If your institution is involved in a merger, here’s what you need to know.
What is check kiting?
Check kiting is the illegal process of writing a check off of a bank account with inadequate funds to cover that check. Check kiting relies on the fact that it takes banks a few days (or even longer for international checks) to determine that a check is bad.
Federal banking regulations state that funds must be available in a specified time. The period dictated by Regulation CC is usually shorter than the time it takes for the bank that the check is drawn against to return the check.
Some entities that participate in check kiting do so to obtain a short-term loan. Others want to intentionally defraud the bank. Simple check-kiting schemes involve a check from a single bank, but more sophisticated schemes feature checks from multiple financial institutions.
Businesses and individuals who want to gain access to funds that they do not have may participate in check kiting. For example, assume that a business has checking accounts with two different banks. It needs to make payroll, but it is $10,000 short. The business writes a check for $10,000 from account A and deposits it into account B. Thanks to Regulation CC guidelines, the business receives access to the funds the next business day. It takes two to three days for the check to clear account A. On day two, the business makes a deposit, narrowly preventing the bank from returning the check. Even though the business ultimately deposited the funds into account A, this is still an instance of illegal check kiting.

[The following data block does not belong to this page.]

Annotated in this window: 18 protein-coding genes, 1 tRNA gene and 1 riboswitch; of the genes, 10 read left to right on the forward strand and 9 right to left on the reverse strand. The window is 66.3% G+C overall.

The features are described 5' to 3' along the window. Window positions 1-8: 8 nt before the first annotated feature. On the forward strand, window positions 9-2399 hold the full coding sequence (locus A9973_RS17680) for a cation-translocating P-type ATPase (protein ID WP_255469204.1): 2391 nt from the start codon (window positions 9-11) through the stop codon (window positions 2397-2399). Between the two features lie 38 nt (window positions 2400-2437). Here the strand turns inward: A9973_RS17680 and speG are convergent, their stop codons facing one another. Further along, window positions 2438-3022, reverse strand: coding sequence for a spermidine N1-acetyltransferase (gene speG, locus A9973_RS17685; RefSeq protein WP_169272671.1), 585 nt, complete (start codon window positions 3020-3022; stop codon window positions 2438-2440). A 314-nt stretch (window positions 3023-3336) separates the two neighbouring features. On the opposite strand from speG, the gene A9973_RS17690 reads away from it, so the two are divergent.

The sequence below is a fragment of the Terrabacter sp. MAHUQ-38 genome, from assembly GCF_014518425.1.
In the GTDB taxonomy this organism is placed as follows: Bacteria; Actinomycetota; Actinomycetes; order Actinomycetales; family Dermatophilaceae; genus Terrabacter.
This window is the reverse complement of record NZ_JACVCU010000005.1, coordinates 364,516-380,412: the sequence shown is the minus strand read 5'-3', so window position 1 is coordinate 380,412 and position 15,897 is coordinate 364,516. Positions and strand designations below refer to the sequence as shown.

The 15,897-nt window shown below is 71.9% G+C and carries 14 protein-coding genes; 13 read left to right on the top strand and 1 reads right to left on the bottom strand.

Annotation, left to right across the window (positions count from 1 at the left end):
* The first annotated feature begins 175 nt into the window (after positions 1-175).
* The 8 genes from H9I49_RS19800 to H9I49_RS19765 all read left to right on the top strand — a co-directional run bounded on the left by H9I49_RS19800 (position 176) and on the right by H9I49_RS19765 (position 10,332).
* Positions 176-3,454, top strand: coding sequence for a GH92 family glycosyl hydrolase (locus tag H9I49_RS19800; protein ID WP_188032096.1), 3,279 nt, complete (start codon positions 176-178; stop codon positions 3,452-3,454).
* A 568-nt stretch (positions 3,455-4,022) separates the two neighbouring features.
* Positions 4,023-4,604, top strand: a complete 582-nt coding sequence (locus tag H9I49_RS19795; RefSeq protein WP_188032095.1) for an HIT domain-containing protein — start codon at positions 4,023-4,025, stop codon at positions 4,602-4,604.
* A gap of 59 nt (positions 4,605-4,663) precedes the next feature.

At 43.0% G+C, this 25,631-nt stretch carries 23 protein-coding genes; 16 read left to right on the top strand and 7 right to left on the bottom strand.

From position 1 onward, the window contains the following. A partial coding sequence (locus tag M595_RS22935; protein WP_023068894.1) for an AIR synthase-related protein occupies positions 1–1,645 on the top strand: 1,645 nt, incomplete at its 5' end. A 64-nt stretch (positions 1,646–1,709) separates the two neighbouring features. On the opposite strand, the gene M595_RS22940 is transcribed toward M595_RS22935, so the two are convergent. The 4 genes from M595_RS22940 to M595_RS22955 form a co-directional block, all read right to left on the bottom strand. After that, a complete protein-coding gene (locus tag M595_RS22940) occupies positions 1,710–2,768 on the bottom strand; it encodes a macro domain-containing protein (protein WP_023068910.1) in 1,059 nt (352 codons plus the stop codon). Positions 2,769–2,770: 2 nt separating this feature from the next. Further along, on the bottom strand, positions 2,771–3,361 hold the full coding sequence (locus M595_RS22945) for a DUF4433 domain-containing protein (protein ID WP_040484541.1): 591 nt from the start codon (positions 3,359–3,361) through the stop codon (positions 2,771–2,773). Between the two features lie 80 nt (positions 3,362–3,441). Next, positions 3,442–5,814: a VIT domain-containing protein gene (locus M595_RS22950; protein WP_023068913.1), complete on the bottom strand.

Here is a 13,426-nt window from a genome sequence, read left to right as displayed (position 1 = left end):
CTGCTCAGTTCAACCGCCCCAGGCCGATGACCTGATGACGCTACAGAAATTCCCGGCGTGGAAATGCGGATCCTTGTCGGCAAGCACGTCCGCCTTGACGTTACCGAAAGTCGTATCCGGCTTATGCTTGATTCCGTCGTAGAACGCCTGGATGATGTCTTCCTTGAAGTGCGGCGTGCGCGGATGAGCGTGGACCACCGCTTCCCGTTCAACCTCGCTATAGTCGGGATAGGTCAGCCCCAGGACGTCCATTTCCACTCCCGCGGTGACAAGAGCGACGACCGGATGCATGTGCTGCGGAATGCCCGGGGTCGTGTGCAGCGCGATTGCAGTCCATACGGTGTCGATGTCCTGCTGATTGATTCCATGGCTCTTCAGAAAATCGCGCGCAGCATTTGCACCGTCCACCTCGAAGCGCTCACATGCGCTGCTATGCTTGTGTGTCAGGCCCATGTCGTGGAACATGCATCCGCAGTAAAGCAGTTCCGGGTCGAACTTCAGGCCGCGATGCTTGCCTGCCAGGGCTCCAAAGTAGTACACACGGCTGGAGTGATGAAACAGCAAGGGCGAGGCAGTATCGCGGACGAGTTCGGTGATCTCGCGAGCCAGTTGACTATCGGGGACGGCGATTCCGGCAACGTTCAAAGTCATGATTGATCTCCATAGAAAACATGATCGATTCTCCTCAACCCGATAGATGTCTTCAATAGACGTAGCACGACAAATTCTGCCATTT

The following is a more sinister example of check kiting. An individual builds an established relationship with a bank. He then writes and deposits a check for $5,000 from bank A and a check for $5,000 from bank B into account C. Neither bank A nor bank B has money to cover the checks. As soon as the funds are available at bank C, the individual withdraws all of the money. When the banks return the bad checks, bank C is left with a shortage of $10,000.